Coumarins are a large class of naturally occurring phenolic substances consisting in fused benzene and α-pyrone rings (benzo-α-pyrones). Coumarins are extremely variable in structure, due to different types of substituents in their scaffold, which can influence their biological activity. Coumarin-derivatives possessing a 4-hydroxyl group have been therapeutically used for their orally anticoagulant activity (e.g. warfarin). Nevertheless, being vitamin K antagonists, coumarins have a delayed onset and offset of action and several interactions with many drugs and food. In opposite, heparin, which is a polysulfated polysaccharide, has a short onset and offset of action, due to an effective mechanism of action, but is only active by parenteral route. As a result, it is important to develop effective orally active antithrombotic agents. In this work, a hybridization strategy was planned joining a coumarin scaffold with a heparin-like sugar sulfated moiety. With this approach it is expected to mimetize the sulfated polysaccharide anticoagulants, while adding some hydrophobic character to the resulting molecule to achieve oral bioavailability.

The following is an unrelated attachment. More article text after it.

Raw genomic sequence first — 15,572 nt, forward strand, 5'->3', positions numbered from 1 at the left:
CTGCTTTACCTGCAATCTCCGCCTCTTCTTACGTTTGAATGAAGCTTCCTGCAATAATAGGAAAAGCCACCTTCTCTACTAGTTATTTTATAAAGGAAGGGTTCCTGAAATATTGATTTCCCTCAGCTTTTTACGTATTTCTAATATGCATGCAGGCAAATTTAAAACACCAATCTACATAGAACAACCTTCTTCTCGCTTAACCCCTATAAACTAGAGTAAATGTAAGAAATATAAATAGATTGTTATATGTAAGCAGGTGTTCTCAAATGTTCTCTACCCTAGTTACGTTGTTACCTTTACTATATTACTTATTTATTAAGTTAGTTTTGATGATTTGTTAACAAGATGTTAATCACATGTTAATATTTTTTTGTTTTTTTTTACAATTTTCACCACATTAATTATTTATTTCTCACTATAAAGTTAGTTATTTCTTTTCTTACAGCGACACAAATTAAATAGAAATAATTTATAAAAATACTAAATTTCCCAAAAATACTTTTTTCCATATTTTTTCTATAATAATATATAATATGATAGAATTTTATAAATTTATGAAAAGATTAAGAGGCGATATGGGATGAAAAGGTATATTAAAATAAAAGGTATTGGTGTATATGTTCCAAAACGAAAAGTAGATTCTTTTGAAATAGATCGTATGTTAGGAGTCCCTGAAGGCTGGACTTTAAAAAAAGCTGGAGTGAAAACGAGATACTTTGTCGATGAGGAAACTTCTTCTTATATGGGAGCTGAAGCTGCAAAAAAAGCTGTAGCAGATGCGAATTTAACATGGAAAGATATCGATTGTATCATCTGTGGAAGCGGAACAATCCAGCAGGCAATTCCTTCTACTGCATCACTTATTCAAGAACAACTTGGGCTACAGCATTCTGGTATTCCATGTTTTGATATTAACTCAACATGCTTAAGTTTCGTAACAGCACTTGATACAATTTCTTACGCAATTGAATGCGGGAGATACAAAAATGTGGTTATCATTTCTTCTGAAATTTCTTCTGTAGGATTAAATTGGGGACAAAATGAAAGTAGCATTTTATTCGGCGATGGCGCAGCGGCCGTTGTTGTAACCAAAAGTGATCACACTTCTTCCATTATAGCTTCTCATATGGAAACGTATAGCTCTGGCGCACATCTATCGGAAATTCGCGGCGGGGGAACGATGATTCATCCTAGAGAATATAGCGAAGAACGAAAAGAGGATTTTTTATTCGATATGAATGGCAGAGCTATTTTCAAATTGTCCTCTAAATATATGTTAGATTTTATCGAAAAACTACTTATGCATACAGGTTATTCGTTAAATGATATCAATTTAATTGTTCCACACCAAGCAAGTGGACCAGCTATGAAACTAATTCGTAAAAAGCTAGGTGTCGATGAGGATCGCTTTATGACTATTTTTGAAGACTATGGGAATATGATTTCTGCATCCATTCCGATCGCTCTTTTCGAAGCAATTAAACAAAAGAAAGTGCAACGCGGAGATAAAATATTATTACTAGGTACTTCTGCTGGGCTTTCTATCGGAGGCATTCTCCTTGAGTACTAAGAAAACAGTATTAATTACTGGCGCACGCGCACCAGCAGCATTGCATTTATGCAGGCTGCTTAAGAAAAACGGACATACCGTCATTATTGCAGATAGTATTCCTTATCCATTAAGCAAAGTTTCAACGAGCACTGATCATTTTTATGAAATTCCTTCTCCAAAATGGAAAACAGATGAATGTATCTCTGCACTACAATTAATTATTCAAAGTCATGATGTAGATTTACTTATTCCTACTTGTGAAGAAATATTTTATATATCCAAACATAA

Five persulfated triazole and non-triazole linked coumarin glucosides were obtained by microwave irradiation with triethylamine-sulfur trioxide adduct, and their structure elucidation was established by IR and NMR for the first time. A purification procedure involving dialysis with a cellulose membrane was successfully applied to remove water soluble impurities. The anticoagulant activity was measured by the classical clotting times - activated partial thromboplastin time (APTT), prothrombin time (PT), and thrombin time (TT). The most active compound exhibited an APTT2 of 22×10-5 M. In the future, oral bioavailability of this innovative coumarin hybrid will be evaluated.